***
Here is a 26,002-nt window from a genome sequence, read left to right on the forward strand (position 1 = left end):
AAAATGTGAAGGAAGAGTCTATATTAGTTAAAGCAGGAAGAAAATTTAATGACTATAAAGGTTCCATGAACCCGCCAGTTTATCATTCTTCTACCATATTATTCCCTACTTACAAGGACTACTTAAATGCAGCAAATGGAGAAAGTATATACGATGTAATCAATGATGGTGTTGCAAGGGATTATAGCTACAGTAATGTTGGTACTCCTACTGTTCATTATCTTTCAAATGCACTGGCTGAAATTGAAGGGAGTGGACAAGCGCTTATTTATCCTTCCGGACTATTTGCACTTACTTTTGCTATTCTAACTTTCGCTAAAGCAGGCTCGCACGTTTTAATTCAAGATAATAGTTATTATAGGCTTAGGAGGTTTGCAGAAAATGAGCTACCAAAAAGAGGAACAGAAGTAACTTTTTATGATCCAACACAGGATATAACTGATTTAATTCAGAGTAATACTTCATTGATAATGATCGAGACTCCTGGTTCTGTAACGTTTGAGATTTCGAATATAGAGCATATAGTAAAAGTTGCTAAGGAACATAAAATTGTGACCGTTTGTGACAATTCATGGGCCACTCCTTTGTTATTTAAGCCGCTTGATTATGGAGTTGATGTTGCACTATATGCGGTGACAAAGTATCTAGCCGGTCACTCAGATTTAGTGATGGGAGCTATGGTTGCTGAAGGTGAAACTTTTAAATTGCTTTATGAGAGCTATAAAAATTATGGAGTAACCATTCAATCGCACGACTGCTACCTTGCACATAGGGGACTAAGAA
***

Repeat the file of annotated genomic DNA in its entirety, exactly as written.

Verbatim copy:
Here is a 26,002-nt window from a genome sequence, read left to right on the forward strand (position 1 = left end):
AAAATGTGAAGGAAGAGTCTATATTAGTTAAAGCAGGAAGAAAATTTAATGACTATAAAGGTTCCATGAACCCGCCAGTTTATCATTCTTCTACCATATTATTCCCTACTTACAAGGACTACTTAAATGCAGCAAATGGAGAAAGTATATACGATGTAATCAATGATGGTGTTGCAAGGGATTATAGCTACAGTAATGTTGGTACTCCTACTGTTCATTATCTTTCAAATGCACTGGCTGAAATTGAAGGGAGTGGACAAGCGCTTATTTATCCTTCCGGACTATTTGCACTTACTTTTGCTATTCTAACTTTCGCTAAAGCAGGCTCGCACGTTTTAATTCAAGATAATAGTTATTATAGGCTTAGGAGGTTTGCAGAAAATGAGCTACCAAAAAGAGGAACAGAAGTAACTTTTTATGATCCAACACAGGATATAACTGATTTAATTCAGAGTAATACTTCATTGATAATGATCGAGACTCCTGGTTCTGTAACGTTTGAGATTTCGAATATAGAGCATATAGTAAAAGTTGCTAAGGAACATAAAATTGTGACCGTTTGTGACAATTCATGGGCCACTCCTTTGTTATTTAAGCCGCTTGATTATGGAGTTGATGTTGCACTATATGCGGTGACAAAGTATCTAGCCGGTCACTCAGATTTAGTGATGGGAGCTATGGTTGCTGAAGGTGAAACTTTTAAATTGCTTTATGAGAGCTATAAAAATTATGGAGTAACCATTCAATCGCACGACTGCTACCTTGCACATAGGGGACTAAGAA